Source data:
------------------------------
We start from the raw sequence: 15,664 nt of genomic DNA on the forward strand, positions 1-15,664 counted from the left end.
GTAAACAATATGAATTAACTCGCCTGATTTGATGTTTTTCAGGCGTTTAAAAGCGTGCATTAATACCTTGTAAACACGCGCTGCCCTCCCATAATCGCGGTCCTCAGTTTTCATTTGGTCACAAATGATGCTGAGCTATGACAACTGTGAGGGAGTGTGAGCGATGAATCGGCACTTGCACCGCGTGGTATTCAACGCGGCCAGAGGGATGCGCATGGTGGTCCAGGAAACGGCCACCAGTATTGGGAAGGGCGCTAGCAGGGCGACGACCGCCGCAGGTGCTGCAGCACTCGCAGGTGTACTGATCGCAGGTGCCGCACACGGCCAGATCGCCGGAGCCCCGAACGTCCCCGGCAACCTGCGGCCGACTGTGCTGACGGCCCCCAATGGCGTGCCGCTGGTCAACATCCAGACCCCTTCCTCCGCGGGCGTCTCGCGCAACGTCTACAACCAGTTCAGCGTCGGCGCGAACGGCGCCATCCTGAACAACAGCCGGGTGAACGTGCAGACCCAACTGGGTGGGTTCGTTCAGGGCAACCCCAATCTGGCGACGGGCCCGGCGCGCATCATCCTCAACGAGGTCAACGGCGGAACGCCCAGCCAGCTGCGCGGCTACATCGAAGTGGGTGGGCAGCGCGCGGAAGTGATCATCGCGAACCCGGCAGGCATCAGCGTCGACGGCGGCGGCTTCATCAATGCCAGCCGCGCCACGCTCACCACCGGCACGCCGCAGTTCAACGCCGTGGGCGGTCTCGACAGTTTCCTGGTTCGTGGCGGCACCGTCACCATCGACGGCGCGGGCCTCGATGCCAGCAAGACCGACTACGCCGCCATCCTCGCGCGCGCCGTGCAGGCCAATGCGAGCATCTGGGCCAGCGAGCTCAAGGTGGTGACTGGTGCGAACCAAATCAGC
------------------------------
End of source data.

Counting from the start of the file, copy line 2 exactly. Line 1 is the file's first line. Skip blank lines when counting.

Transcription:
GTAAACAATATGAATTAACTCGCCTGATTTGATGTTTTTCAGGCGTTTAAAAGCGTGCATTAATACCTTGTAAACACGCGCTGCCCTCCCATAATCGCGGTCCTCAGTTTTCATTTGGTCACAAATGATGCTGAGCTATGACAACTGTGAGGGAGTGTGAGCGATGAATCGGCACTTGCACCGCGTGGTATTCAACGCGGCCAGAGGGATGCGCATGGTGGTCCAGGAAACGGCCACCAGTATTGGGAAGGGCGCTAGCAGGGCGACGACCGCCGCAGGTGCTGCAGCACTCGCAGGTGTACTGATCGCAGGTGCCGCACACGGCCAGATCGCCGGAGCCCCGAACGTCCCCGGCAACCTGCGGCCGACTGTGCTGACGGCCCCCAATGGCGTGCCGCTGGTCAACATCCAGACCCCTTCCTCCGCGGGCGTCTCGCGCAACGTCTACAACCAGTTCAGCGTCGGCGCGAACGGCGCCATCCTGAACAACAGCCGGGTGAACGTGCAGACCCAACTGGGTGGGTTCGTTCAGGGCAACCCCAATCTGGCGACGGGCCCGGCGCGCATCATCCTCAACGAGGTCAACGGCGGAACGCCCAGCCAGCTGCGCGGCTACATCGAAGTGGGTGGGCAGCGCGCGGAAGTGATCATCGCGAACCCGGCAGGCATCAGCGTCGACGGCGGCGGCTTCATCAATGCCAGCCGCGCCACGCTCACCACCGGCACGCCGCAGTTCAACGCCGTGGGCGGTCTCGACAGTTTCCTGGTTCGTGGCGGCACCGTCACCATCGACGGCGCGGGCCTCGATGCCAGCAAGACCGACTACGCCGCCATCCTCGCGCGCGCCGTGCAGGCCAATGCGAGCATCTGGGCCAGCGAGCTCAAGGTGGTGACTGGTGCGAACCAAATCAGC